But as is usual with Wera, refinement doesn’t mean just one improvement.

Clearly the product design team has worked out that bigger sockets need more friction to stay on their square pegs in the wallet, and this can mean that they need more of a tug to release them. I just love the twist and lock system that has now been used to locate and hold the sockets in transit. To release or lock the sockets into place takes a fraction of a twist – a really easy and neat method that saves time and adds a lot to efficient use.

All the sockets now also have a system of holding fasteners so that they can be presented to the corresponding bolt. Anyone who has ever done anything slightly complicated with spanners, nuts and bolts will recognize the scenario where the nut or bolt needs to be taken to its corresponding partner that is stuck behind a bulkhead for example. What then usually happens is a juggling act, balancing the nut in the socket until, by trial and error, the nut can be screwed onto the bolt. A pain in the proverbial, as I am sure you will agree.

To solve this particular dilemma Wera has introduced a couple of sprung ball bearings into each socket that securely hold the hex head of the fastener so that whatever angle it is held at it, it will not fall out. Problem solved easily and elegantly I think.

The Zyklop Hybrid kit is a weighty kit, not only because you get one of the well-established big Zyklop ratchets in the wallet, but a ratchet and extension handle too.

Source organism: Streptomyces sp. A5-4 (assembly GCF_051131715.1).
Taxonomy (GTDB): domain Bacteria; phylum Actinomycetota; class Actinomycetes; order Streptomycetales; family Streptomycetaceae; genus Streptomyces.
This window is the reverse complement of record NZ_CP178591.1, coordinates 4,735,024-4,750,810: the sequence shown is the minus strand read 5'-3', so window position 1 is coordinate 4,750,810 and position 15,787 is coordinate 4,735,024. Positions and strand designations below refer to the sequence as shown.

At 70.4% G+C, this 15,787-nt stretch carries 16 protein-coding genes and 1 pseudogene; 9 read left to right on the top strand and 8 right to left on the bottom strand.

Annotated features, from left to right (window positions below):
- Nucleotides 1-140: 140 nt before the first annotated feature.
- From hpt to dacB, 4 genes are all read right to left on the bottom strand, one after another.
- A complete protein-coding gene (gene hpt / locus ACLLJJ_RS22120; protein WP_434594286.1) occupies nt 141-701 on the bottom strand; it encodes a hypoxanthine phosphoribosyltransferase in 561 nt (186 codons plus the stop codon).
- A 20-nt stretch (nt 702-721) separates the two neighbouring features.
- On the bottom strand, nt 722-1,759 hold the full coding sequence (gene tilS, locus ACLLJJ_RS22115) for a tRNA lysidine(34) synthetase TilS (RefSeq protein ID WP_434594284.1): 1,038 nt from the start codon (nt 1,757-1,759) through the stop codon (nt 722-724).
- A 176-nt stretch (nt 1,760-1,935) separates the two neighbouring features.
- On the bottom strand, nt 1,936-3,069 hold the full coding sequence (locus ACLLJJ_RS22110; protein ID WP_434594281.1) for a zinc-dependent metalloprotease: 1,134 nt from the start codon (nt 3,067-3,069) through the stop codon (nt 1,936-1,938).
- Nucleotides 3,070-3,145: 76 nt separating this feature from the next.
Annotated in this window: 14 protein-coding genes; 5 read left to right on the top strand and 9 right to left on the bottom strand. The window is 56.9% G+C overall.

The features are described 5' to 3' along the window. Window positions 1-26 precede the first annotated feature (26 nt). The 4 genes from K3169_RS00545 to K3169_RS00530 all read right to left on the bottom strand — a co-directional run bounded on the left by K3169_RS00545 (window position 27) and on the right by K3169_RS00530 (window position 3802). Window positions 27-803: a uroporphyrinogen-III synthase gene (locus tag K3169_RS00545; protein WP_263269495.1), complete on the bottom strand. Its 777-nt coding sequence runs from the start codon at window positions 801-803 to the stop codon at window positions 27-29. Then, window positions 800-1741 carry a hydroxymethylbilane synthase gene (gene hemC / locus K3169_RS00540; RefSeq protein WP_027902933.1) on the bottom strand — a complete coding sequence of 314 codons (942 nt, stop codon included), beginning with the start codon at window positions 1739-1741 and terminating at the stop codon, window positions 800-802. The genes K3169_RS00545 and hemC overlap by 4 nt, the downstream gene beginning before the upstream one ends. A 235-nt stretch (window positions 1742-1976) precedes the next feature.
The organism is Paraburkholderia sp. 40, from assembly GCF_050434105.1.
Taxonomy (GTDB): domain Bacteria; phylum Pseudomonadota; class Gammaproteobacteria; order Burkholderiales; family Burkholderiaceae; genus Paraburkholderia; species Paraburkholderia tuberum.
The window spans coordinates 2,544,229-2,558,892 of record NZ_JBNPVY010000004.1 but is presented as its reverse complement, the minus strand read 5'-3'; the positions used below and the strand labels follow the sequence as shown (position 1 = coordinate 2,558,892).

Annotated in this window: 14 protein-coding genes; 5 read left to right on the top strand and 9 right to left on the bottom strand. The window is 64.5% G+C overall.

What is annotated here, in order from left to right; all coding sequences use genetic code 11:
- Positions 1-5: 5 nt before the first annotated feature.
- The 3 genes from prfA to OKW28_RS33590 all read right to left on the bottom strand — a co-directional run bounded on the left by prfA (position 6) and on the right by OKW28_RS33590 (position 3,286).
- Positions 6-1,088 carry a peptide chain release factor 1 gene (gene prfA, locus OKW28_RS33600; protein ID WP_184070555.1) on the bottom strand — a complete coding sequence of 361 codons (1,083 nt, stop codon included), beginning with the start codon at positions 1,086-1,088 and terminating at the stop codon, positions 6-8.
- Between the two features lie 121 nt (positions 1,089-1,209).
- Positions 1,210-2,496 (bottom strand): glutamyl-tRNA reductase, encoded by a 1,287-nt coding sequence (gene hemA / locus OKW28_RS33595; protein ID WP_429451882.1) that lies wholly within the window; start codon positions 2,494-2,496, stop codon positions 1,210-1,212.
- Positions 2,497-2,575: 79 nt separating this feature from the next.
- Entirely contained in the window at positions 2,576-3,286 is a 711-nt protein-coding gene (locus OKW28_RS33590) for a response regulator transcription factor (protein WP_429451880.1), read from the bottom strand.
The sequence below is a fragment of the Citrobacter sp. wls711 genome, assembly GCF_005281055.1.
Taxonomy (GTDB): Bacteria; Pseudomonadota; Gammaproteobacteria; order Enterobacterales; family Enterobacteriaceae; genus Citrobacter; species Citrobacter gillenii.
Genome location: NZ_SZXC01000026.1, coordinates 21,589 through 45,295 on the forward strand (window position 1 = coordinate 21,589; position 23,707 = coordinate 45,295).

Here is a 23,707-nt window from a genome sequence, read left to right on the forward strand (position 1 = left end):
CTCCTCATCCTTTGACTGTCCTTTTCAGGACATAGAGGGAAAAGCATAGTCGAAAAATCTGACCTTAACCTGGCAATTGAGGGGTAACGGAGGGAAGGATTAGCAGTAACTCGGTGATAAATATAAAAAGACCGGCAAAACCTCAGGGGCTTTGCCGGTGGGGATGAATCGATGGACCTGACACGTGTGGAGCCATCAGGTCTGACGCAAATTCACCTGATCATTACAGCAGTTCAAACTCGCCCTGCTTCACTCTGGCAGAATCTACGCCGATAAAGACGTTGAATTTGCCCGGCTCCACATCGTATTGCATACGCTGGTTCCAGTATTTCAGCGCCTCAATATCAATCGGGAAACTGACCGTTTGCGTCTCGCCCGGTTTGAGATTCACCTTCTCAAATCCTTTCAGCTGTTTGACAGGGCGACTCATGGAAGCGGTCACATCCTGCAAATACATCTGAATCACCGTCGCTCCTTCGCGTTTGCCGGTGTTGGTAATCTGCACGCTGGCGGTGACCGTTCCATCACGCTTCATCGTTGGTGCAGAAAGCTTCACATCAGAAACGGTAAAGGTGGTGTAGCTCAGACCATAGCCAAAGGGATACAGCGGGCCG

The original Zyklop Speed is well known for having a fine 5-degree ratchet angle so that it will work even in the tightest spaces – the new Zyklop Hybrid boasts an equally fine-tooth mechanism. Hybrid also features a quick and easy left/right switch lever on the ratchet head. I am also very much in favour of the holding and quick release function on the ratchet drive. Sockets are held in place with a ball bearing but will literally fall into your hand as you press the release button. So much easier than having to pull at it, especially since your hands will probably be greasy from working anyway.

A Zyklop ratchet on its own is a formidable beast, including this newest member of the family, but Wera has added extension handle functionality to the Zyklop Hybrid. When using this extension bar, Wera warns users not to exceed torque limits of 600 Nm! I dare any users to do it, and I doubt whether any of them will ever need 600 Nm of torque in any common applications!

The ingenuity of the extension bar is up to the usual Wera standards. To attach it, simply push it as far as it will go into the base of the Kraftform handle on the ratchet, then give it a twist and it will lock firmly. This gives a 50cm long lever that is more than enough for many engineering tasks. This extension will laugh at wheelnuts – I tried it on my car and didn’t even break a sweat.

The extension is released with a typical bit of Wera engineering humour – a tiny Kraftform handle with a loop on it is stored in the handle end of the extension. Just push the release button with it and one becomes two again.

The socket extension is very robust with the usual rotating sleeve to aid quick work and complements what is a VERY USEFUL kit.

Engineers and mechanics will really value the quality, as well as finding the fastener holding and “Take it Easy” tool identification an aid to speedy and efficient working. That is where constant innovation and refinement take us. They are things that Wera does very well and we end users are the winners every time. Long may it continue. 

To read more of Peter's Wera Reviews, click here.

For more information on Wera Tools, please visit www.wera-tools.co.uk.